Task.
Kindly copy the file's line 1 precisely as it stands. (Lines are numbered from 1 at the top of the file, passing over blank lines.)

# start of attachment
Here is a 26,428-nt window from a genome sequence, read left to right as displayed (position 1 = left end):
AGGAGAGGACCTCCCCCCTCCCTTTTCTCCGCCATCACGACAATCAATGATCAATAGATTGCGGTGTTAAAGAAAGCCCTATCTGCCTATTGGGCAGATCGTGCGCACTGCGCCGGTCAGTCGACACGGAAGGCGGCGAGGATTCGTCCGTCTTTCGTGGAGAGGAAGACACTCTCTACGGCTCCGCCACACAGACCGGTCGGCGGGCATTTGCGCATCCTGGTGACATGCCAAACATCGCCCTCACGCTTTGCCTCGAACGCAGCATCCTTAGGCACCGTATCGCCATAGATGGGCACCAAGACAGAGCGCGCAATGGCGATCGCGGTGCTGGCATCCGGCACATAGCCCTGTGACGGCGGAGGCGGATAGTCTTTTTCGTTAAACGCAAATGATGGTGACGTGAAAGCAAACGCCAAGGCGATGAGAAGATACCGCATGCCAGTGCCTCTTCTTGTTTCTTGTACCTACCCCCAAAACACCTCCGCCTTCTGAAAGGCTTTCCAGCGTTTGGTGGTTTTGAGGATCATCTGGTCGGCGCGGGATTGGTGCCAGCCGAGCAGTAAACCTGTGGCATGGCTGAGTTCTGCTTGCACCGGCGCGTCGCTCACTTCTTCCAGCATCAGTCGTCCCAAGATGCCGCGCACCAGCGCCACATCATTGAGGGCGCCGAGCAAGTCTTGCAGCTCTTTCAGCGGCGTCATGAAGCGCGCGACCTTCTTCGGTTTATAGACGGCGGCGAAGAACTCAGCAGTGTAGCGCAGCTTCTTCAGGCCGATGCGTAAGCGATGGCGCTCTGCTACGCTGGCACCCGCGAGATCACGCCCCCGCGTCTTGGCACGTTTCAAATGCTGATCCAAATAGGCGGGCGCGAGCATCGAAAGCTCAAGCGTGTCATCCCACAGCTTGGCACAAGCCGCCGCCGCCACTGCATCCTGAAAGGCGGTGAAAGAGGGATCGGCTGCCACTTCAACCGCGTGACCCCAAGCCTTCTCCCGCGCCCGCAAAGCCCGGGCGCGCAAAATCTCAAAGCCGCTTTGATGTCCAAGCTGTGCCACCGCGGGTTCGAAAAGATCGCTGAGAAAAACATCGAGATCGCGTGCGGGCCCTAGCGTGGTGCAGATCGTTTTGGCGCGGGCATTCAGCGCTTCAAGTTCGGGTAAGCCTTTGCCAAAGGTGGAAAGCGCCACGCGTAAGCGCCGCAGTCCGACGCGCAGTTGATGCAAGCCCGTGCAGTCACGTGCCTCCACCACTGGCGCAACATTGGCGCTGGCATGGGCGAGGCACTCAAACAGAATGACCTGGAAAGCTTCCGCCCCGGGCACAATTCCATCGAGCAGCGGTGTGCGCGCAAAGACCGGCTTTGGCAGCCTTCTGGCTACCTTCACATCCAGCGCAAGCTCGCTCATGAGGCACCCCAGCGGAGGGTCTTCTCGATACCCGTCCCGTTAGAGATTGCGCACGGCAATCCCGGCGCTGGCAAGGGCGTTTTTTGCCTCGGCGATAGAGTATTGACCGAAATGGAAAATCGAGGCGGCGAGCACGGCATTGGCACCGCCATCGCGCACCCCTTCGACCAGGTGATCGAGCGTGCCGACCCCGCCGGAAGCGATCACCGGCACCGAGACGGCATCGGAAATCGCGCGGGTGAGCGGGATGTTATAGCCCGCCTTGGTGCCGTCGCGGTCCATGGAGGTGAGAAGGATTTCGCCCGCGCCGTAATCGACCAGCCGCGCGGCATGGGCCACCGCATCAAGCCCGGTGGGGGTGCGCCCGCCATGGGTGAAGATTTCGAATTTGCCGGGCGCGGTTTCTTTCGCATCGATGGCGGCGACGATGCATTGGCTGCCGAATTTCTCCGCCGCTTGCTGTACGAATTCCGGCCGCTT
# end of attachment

Here is a 26,428-nt window from a genome sequence, read left to right as displayed (position 1 = left end):